LEGAL GUIDE
Written by attorney W. Scott Hanken | Mar 14, 2011

Illinois Eavesdropping Statute - your "smart" phone can get you 4-15 if you record an officer

It's late at night and you get pulled over by the police. You think you have done nothing wrong so to capture your side of the story you activate the audio or video recorder on your smart phone to record your interaction with the Police officer. You have just turned a routine traffic stop into a possible arrest and prosecution of a Class 1 Felony punishable by 4-15 years.

EAVESDROPPING IN GENERAL

Illinois' wiretapping law is a "two-party consent" law. Illinois makes it a crime to use an "eavesdropping device" to overhear or record a phone call or conversation without the consent of all parties to the conversation. The law defines an "eavesdropping device" as "any device capable of being used to hear or record oral conversation or intercept, retain, or transcribe electronic communication whether such conversation or electronic communication is conducted in person, by telephone, or by any other means." 720 Ill. Comp. Stat. 5/14-1, -2.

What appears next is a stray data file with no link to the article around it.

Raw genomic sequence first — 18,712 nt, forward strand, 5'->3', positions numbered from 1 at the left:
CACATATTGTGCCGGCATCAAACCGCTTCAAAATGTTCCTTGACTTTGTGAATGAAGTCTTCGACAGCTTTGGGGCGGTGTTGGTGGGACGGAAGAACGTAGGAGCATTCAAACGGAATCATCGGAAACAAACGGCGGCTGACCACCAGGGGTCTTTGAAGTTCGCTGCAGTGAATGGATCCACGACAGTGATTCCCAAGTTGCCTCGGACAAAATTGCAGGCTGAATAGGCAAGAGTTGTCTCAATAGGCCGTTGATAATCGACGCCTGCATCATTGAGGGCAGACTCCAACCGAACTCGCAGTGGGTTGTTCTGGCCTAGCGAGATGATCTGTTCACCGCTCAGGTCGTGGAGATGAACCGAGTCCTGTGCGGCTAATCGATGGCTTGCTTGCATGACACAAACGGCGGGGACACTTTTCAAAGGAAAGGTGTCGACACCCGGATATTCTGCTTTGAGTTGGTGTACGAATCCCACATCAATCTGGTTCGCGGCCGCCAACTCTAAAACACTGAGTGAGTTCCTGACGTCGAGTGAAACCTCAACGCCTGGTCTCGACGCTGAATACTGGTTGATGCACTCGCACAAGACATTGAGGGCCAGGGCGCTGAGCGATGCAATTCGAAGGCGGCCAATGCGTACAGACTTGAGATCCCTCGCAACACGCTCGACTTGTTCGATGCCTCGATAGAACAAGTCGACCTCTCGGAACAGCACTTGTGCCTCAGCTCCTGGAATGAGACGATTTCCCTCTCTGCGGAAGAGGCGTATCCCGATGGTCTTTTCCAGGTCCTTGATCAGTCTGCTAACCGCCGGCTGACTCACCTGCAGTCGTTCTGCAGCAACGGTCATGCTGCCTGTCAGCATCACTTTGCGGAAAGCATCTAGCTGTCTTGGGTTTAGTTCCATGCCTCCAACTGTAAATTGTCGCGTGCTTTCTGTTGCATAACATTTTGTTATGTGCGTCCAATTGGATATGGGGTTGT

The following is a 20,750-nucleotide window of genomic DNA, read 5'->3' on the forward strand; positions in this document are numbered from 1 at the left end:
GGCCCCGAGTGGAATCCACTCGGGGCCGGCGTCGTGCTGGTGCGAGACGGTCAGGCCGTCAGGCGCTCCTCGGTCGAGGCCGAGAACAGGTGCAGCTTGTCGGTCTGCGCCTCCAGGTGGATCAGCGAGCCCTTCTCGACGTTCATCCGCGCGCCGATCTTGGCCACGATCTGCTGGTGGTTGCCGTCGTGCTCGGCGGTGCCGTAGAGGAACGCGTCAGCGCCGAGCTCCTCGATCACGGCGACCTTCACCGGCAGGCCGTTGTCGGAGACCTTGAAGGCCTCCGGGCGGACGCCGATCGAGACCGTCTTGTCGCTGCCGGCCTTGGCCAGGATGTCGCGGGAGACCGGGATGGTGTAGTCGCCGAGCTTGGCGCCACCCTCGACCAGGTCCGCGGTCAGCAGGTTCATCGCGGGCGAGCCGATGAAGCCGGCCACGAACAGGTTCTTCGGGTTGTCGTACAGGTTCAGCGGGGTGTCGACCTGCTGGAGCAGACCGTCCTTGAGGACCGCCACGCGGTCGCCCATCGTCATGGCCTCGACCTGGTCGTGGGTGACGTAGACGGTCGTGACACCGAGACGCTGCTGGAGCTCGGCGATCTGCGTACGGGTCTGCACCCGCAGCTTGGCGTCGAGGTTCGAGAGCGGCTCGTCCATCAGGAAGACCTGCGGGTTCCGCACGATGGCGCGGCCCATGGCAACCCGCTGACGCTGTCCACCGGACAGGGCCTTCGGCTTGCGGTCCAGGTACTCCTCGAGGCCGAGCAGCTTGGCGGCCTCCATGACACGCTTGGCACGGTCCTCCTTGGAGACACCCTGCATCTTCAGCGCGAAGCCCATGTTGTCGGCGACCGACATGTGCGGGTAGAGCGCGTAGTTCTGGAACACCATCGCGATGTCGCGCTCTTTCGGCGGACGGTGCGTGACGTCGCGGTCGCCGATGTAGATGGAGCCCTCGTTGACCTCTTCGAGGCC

In Illinois, an eavesdropping device cannot be used to record or overhear a conversation without the consent of all parties to the conversation. 720 Ill. Compiled Stat. Ann. 5/14-1, -2. An eavesdropping device is defined as anything used to hear or record a conversation, even if the conversation is conducted in person.

Generally, a violation can be charged as a Class 4 Felony punishable by 1-3 years imprisonment, however if the scenario involves the recording of a law enforcement officer engaged in his official duties Illinois law provides a 4-15 year sentence.

The Statute provides as follows:

Sec. 14-4. Sentence. (a) Eavesdropping, for a first offense, is a Class 4 felony and, for a second or subsequent offense, is a Class 3 felony. (b) The eavesdropping of an oral conversation or an electronic communication between any law enforcement officer, State's Attorney, Assistant State's Attorney, the Attorney General, Assistant Attorney General, or a judge, while in the performance of his or her official duties, if not authorized by this Article or proper court order, is a Class 1 felony.

Keep this in mind the next time you think you are protecting yourself in a Police encounter by recording the events as they transpire.

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